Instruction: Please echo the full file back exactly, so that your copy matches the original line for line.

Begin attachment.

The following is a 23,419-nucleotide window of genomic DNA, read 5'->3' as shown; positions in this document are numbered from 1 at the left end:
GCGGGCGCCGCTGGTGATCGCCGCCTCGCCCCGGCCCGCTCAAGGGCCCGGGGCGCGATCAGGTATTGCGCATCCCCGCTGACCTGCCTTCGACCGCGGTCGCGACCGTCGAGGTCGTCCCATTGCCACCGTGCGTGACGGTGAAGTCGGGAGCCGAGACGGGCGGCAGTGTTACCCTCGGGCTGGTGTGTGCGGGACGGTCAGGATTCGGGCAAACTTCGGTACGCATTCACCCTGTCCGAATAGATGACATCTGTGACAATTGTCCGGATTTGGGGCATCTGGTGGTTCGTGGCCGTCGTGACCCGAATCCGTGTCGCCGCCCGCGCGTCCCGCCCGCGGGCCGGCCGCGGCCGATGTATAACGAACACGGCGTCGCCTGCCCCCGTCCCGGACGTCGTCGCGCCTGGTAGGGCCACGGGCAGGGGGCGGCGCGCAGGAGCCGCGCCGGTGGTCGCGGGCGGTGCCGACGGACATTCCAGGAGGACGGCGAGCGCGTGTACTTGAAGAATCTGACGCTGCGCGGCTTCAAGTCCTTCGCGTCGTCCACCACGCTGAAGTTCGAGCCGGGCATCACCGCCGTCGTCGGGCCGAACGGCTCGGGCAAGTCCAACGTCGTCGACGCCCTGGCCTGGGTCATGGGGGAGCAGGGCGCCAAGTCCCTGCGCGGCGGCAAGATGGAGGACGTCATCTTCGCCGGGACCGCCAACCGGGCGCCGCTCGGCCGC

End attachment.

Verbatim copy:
The following is a 23,419-nucleotide window of genomic DNA, read 5'->3' as shown; positions in this document are numbered from 1 at the left end:
GCGGGCGCCGCTGGTGATCGCCGCCTCGCCCCGGCCCGCTCAAGGGCCCGGGGCGCGATCAGGTATTGCGCATCCCCGCTGACCTGCCTTCGACCGCGGTCGCGACCGTCGAGGTCGTCCCATTGCCACCGTGCGTGACGGTGAAGTCGGGAGCCGAGACGGGCGGCAGTGTTACCCTCGGGCTGGTGTGTGCGGGACGGTCAGGATTCGGGCAAACTTCGGTACGCATTCACCCTGTCCGAATAGATGACATCTGTGACAATTGTCCGGATTTGGGGCATCTGGTGGTTCGTGGCCGTCGTGACCCGAATCCGTGTCGCCGCCCGCGCGTCCCGCCCGCGGGCCGGCCGCGGCCGATGTATAACGAACACGGCGTCGCCTGCCCCCGTCCCGGACGTCGTCGCGCCTGGTAGGGCCACGGGCAGGGGGCGGCGCGCAGGAGCCGCGCCGGTGGTCGCGGGCGGTGCCGACGGACATTCCAGGAGGACGGCGAGCGCGTGTACTTGAAGAATCTGACGCTGCGCGGCTTCAAGTCCTTCGCGTCGTCCACCACGCTGAAGTTCGAGCCGGGCATCACCGCCGTCGTCGGGCCGAACGGCTCGGGCAAGTCCAACGTCGTCGACGCCCTGGCCTGGGTCATGGGGGAGCAGGGCGCCAAGTCCCTGCGCGGCGGCAAGATGGAGGACGTCATCTTCGCCGGGACCGCCAACCGGGCGCCGCTCGGCCGC